Teen recovers from Guillain-Barré syndrome, excited to run in Dec. 12 Kent Christmas Rush

Gage Sinclair, 13, was diagnosed with Guillain-Barré syndrome this year that nearly left him paralyzed, but he has recovered and will be running in the Christmas Rush Dec. 12.   - Charles Cortes, Kent Reporter
Gage Sinclair, 13, was diagnosed with Guillain-Barré syndrome this year that nearly left him paralyzed, but he has recovered and will be running in the Christmas Rush Dec. 12.
— image credit: Charles Cortes, Kent Reporter

Gage Sinclair was in a hospital bed and unable to walk three months ago.

So when Sinclair, 13, participates in the city of Kent's 27th annual Christmas Rush Fun Run and Walk Saturday, it will help mark an end to a painful and challenging period in his life, and that of his family.

"It's going to be incredible," said his mom Diane Sinclair, about getting to watch her oldest child compete in the 5-K run. "I can't wait to see him finish. It's a nice way to end all of this."

Doctors at the Mary Bridge Children's Hospital in Tacoma told Sinclair, 13, in mid-September that he had Guillain-Barré syndrome, a rare disorder in which the body's immune system attacks part of the peripheral nervous system. The peripheral nervous system connects the limbs and organs to the central nervous system, run by the brain and spinal cord.

The first symptoms of the illness include weakness or tingling sensations in the legs that can then spread to the arms and upper body. The symptoms can increase in intensity until the muscles cannot be used and the patient is almost totally paralyzed, according to the National Institutes of Health Web site.

"I could not even stand I was so weak," Sinclair said Thursday at Kent View Elementary, a Christian school in Auburn where his mother works as an administrative assistant. "Everything below my neck was sensitive to even a breeze."

Sinclair, a seventh-grade student at Rainier Christian Middle School in Covington, felt more tired than usual after a soccer practice in early September. He started to get weaker and weaker over the next couple of weeks. He had the flu, but something else had hit him much worse than the flu.

"I would step on things and feel a pain up my leg," said Sinclair, of Enumclaw.

Diane Sinclair could tell things were not right with her son.

"It was getting worse and worse," she said. "He was not walking properly. We called our doctor and were told to take him to the emergency room."

Doctors ran tests for a couple of days before they determined that Sinclair had Guillain-Barré syndrome. Doctors ran a nerve conduction study, in which electricity is sent through the body to help determine the functioning of the peripheral nerves.

"That was horrible," Gabe Sinclair said of the pain from the test.

Doctors treated Sinclair with intravenous immunoglobulin to help his immune system attack the invading organism. There is no known cure for the syndrome, but nearly 70 percent of those struck with the disorder fully recover, according to the National Institutes of Health Web site.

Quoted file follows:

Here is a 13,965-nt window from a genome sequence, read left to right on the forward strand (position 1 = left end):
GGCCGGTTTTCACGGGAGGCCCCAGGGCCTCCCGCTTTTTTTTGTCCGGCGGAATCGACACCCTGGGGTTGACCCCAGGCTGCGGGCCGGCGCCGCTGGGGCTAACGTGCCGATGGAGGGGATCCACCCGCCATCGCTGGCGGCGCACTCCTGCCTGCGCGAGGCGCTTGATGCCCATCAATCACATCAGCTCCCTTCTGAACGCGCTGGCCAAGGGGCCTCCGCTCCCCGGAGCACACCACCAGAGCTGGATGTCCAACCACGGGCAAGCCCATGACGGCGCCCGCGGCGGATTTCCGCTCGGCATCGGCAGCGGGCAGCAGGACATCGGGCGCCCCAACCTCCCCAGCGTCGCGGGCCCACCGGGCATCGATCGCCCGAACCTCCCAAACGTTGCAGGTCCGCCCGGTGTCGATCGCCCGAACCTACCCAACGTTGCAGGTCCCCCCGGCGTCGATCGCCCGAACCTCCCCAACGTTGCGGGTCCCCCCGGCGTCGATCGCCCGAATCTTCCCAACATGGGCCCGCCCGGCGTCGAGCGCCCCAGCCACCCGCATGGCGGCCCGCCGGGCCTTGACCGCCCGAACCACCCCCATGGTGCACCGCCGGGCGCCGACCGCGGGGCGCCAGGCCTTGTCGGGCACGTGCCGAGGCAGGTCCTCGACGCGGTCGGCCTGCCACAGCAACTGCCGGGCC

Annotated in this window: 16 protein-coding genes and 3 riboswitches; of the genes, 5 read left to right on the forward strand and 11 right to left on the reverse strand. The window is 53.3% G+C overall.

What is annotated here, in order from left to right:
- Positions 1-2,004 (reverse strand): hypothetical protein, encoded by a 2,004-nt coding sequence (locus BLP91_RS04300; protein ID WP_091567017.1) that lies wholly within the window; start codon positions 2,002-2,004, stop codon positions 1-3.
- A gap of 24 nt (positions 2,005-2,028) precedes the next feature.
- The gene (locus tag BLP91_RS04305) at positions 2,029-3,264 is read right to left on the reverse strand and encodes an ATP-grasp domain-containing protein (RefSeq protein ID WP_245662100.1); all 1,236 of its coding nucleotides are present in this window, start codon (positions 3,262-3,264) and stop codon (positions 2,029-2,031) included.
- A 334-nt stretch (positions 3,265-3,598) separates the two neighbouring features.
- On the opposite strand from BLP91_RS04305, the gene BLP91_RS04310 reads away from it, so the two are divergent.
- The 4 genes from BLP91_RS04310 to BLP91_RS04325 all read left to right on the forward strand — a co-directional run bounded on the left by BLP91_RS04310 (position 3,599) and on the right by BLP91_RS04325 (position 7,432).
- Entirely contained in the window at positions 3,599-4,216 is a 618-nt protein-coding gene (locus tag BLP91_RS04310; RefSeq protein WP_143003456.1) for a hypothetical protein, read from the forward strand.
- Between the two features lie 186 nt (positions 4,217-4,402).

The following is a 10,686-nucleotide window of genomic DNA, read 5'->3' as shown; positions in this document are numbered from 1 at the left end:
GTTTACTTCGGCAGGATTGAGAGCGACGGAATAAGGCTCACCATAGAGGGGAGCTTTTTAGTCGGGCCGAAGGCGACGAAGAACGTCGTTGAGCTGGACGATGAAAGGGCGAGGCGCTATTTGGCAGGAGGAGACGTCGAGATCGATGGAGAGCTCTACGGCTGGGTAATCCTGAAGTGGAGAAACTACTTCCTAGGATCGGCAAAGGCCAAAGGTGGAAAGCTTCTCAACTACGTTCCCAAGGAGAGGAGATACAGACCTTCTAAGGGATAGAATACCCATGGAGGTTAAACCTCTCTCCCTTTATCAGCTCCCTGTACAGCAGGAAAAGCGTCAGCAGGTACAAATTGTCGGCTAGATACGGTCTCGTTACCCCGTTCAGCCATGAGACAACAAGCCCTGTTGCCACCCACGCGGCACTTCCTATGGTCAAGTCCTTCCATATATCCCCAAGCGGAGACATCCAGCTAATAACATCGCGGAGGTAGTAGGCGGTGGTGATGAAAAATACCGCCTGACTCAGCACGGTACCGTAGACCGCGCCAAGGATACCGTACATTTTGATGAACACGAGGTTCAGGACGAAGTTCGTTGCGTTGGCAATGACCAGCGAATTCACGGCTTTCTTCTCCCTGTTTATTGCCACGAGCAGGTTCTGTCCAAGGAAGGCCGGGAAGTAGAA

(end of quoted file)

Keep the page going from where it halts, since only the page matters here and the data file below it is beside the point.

After about eight weeks, Sinclair became a fully recovered patient.

"I woke up one morning and I was better," Sinclair said about the weekend before Thanksgiving. "My sensitivity and my strength was better. The doctor had said I could wake up one day and be totally better."

Most people reach the stage of greatest weakness within the first two weeks after symptoms appear. Ninety percent of patients are at their weakest by the third week of the illness. The recovery period may be as little as a few weeks or as long as a few years, according to NIH.

"It could have gone on longer," Diane Sinclair said. "Now he has the same chance of anyone else to get it again."

Sinclair, who used a walker for a while, missed six weeks of school. He had to quit the soccer team and couldn't turn out for basketball. He hopes to join the basketball team later in the season and turn out in the spring for track and baseball.

On Saturday, Sinclair will run with his father, Derek, as well as his sister, Lexi, 11, and brother Cole, 9. Gabe Sinclair ran his first 5K races last summer in Federal Way and at the Kent Cornucopia Days.

"I'm curious to see how I will do," Sinclair said. "I'm a little nervous, but I'm really excited. I haven't run (a race) for a while, so I will find out if I still have the endurance."

Because of his ordeal over the last few months, the teenager no longer takes everything in life for granted.

"It's a big relief," Sinclair said of getting through the illness. "I look at simple things differently, like walking, running and jumping. I am really thankful just to walk."

Christmas Rush run, walk is Saturday

Runners and walkers can sign up for the city of Kent's 27th annual Christmas Rush Fun Run and Walk online or even the morning of the race.

The 10-K run starts at 9:50 a.m. Saturday followed by a 5-K run or walk at 10 a.m.

Registration starts at 8 a.m. Saturday at the Riverbend Golf Course parking lot, 2019 W. Meeker St. Race participants can park at Russell Road Park, 24400 Russell Road.

Pre-register online at (enter Kent, WA in search) or call the city at 253-856-5050.

The registration fee is $20 for the run or walk and $25 with a T-shirt.

More than 1,000 runners and walkers are expected to participate, said Mark Hendrickson, city cultural programs coordinator.

"We have over 1,000 entries and anywhere between 100 to 150 sign up the day of the race depending on the weather," Hendrickson said.

City officials changed the course this year because of the giant sandbags placed along the Green River Trail to combat flooding.

The run starts at the Riverbend Golf Course, goes down Meeker Street to Frager Road and heads north to about South 212th Street before returning along Frager Road to head back to the golf course.

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